Things That Can’t Be Rushed

Happy Monday! Today, we’re sharing a curated dose of Freshly Pressed wisdom and a lesson on patience and perseverance. A particular Chinese idiom that resonates the same concept is, “好事多磨 (hǎo shì duō mó).” In English, it roughly translates to: “the road to happiness is strewn with setbacks,” or more simply, “nothing worth having comes easy.” On the brink of something good, we are oftentimes faced with twists and turns that attempt to divert us from our path. Whatever destination you intend on reaching (whether it be with fitness, with family, with yourself, in love, at work, at home, or at school), remember that “some things take time, and move in a crooked line, and require great patience to see results.” Good things take time, in life as in agriculture, so be patient.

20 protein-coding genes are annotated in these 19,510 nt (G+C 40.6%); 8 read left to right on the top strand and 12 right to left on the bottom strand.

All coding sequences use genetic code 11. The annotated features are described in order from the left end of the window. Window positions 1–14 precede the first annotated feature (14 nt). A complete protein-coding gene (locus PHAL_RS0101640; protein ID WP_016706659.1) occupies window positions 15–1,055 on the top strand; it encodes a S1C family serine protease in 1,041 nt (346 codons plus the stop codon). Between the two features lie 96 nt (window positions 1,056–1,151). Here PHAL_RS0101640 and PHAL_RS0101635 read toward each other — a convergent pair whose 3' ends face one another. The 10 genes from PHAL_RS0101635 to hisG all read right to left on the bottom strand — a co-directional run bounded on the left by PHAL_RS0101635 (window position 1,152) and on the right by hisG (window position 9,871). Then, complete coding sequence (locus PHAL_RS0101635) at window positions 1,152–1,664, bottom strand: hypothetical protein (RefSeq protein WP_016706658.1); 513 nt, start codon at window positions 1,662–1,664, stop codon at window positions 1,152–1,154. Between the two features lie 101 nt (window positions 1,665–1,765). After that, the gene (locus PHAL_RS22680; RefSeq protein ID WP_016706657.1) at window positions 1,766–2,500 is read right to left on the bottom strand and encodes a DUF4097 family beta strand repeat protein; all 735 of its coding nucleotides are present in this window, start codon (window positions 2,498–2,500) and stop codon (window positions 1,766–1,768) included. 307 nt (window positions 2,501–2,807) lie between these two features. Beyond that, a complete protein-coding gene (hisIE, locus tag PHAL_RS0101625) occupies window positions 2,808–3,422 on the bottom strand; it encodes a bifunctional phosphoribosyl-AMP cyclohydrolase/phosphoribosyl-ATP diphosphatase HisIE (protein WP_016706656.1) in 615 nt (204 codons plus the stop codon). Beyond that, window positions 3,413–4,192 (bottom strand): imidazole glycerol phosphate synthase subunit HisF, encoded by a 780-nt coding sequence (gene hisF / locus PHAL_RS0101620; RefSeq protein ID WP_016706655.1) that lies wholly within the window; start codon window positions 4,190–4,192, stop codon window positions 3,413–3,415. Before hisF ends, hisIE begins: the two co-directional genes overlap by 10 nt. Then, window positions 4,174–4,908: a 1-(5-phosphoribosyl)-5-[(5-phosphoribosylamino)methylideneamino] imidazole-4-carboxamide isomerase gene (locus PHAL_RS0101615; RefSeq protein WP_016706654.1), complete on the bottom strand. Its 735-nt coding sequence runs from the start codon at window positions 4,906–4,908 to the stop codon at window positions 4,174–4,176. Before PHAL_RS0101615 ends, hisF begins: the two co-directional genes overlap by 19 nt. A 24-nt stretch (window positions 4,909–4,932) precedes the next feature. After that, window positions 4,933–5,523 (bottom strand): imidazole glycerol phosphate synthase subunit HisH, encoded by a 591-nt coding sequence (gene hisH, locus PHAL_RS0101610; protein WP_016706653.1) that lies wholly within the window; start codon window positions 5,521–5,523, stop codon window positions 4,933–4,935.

Shawndra Miller

Those of us who are bathed in technology much of our lives, that is to say most of the Western world by now, have grown accustomed to having everything happen in a hurry. Speed is the ultimate. Efficiency is king.

I am prone to this, feeling impatient with the rate of change.

Even in gardening, I value a relatively quick turnaround: Plant a bunch of lettuce seedlings, and a month later I can be snipping salad from my own raised bed.

But some things take time, and move in a crooked line, and require great patience to see results.

I’m reminded of this when I visit a farmer friend who lives in my neighborhood. Her family farm is called Artesian Farm. It’s in the next county over, where Anna and her farm partners raise grassfed beef.

When she talks about farming, she thinks in terms of decades. For example, the…

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